The yield of the variable fluorescence in green plants is known to increase sigmoidally as a function of the fraction of closed photosystem II reaction centers under continuous illumination. However, in double-pulse, pump-probe experiments, the shapes of the fluorescence induction curves tend to be exponential rather than sigmoidal for actinic flashes less than a few microseconds in duration, but become more sigmoidally shaped for actinic pulse lengths of 50 μs, or longer. It is shown here that the shapes of the induction curves cannot be due to artefacts arising from the pump-probe double-flash measuring technique. The near-exponentially of the induction curves is not due to singlet-triplet annihilation effects either, which are known to shorten the lifetimes of the singlet excitation, and thus could decrease the effective connectivities between adjacent photosynthetic units. The dependence of the shapes of the induction effects can be accounted for in terms of an integrated lake-model version of the sequential double-hit model proposed earlier (L. Valkunas, N.E. Geacintov, L. France and J. Breton, Biophys. J. 59 (1991) 397). Finally, some new experiments are proposed to further verify the validity of the sequential hit model.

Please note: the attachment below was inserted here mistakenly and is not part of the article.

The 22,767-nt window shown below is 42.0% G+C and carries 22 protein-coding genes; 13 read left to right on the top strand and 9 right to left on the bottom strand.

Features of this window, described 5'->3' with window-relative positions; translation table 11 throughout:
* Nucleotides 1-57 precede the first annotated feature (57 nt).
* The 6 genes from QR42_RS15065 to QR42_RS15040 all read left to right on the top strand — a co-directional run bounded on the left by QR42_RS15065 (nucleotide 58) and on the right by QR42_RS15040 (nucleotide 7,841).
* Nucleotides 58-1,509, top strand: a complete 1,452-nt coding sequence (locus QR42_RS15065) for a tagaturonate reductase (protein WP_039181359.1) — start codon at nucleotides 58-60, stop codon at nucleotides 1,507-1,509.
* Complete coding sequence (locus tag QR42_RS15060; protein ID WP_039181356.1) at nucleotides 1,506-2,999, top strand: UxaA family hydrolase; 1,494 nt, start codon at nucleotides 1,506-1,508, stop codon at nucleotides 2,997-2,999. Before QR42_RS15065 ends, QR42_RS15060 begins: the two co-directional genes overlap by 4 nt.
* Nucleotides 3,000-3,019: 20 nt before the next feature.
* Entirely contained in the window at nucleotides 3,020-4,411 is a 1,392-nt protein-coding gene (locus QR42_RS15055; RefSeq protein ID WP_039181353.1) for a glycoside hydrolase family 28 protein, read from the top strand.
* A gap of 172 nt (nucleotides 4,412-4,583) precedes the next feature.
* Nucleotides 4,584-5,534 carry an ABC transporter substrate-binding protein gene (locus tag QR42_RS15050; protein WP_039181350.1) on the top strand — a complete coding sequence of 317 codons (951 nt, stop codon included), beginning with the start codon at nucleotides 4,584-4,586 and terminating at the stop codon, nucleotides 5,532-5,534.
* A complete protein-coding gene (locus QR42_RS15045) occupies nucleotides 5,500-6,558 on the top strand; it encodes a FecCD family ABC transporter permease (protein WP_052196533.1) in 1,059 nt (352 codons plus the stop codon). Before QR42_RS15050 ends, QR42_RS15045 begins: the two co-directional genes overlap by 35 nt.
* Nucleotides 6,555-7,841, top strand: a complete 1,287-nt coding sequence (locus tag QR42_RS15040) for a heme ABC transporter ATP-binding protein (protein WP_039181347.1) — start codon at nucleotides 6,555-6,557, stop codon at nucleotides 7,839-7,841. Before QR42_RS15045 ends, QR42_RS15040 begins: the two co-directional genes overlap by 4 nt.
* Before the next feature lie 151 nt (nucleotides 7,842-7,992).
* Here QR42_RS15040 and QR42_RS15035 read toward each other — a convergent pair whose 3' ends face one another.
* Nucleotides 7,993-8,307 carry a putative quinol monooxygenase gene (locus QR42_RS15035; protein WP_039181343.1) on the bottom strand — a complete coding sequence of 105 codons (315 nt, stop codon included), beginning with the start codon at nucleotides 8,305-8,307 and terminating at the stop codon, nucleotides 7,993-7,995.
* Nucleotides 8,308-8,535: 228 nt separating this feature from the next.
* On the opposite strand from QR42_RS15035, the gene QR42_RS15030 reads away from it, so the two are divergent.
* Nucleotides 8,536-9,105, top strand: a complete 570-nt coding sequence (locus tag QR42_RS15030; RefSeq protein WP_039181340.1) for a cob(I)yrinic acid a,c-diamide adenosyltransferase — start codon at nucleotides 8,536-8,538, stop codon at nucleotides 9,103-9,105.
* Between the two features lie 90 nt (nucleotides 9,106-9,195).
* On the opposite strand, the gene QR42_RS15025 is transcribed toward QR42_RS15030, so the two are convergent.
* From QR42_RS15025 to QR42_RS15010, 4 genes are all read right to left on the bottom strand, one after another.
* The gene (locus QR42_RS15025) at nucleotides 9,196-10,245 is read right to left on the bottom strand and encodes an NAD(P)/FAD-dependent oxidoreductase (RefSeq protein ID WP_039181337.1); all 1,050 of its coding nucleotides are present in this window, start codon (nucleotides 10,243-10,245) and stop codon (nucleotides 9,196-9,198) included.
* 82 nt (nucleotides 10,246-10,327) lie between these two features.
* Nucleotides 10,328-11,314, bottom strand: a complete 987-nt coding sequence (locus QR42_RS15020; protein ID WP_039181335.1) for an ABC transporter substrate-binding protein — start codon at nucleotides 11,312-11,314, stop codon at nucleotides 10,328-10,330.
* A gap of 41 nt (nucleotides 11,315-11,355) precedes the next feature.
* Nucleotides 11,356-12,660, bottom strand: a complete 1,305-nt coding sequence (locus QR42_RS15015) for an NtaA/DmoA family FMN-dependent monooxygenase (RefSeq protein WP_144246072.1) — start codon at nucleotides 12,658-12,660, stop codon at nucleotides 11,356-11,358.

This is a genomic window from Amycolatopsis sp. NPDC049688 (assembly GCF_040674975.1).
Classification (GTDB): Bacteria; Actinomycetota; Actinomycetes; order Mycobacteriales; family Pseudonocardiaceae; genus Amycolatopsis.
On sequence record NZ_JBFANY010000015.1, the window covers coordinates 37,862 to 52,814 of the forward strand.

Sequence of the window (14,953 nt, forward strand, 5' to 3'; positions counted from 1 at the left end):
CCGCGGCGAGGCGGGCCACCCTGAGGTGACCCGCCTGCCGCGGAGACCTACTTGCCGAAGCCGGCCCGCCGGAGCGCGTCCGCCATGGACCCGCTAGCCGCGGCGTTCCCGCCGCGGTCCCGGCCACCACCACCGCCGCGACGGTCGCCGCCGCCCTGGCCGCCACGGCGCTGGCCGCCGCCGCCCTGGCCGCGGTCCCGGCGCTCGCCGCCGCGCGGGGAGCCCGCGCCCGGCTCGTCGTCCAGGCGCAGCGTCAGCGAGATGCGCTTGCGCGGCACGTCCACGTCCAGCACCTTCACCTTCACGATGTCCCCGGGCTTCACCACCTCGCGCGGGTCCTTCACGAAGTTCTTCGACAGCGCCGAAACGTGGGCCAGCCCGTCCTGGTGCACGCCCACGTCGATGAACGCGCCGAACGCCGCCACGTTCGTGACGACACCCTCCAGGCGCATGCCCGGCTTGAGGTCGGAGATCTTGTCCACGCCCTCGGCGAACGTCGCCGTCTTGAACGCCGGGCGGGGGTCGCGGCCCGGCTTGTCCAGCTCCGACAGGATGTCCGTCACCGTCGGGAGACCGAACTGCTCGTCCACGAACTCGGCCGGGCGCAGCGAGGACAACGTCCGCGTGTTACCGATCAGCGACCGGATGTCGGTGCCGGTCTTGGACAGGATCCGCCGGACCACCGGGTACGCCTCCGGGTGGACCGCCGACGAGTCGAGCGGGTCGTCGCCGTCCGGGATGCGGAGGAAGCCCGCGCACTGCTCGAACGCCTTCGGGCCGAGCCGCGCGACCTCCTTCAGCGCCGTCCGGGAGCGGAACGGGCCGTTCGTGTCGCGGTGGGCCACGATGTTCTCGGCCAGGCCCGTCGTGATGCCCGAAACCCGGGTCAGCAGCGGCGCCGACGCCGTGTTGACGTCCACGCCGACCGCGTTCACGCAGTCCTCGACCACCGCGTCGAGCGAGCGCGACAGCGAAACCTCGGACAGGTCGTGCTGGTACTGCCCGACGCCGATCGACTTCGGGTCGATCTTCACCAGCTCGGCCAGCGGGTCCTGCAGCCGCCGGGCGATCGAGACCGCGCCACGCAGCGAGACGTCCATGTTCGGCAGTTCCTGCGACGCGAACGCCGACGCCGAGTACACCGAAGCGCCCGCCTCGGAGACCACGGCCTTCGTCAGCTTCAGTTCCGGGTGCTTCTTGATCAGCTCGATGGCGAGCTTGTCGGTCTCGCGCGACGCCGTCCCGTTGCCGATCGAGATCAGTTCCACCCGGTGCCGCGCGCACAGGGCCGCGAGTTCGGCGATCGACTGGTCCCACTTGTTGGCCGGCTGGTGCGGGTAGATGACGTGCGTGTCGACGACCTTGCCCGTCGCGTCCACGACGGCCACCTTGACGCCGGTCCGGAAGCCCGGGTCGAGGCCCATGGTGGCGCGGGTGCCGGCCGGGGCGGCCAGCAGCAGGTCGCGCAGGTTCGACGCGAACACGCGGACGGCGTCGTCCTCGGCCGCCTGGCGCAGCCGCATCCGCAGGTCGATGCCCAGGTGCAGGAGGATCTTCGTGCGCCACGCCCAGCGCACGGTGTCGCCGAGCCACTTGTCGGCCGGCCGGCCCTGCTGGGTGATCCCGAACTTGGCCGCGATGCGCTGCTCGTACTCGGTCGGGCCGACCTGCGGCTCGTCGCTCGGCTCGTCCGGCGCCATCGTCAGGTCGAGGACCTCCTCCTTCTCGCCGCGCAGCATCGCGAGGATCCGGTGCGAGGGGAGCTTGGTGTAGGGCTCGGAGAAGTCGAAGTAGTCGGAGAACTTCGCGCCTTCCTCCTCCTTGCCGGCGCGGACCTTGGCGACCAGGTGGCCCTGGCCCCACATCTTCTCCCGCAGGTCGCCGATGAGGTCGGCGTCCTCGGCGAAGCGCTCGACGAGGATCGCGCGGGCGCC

ASJC Scopus subject areas
- Condensed Matter Physics
- Atomic and Molecular Physics, and Optics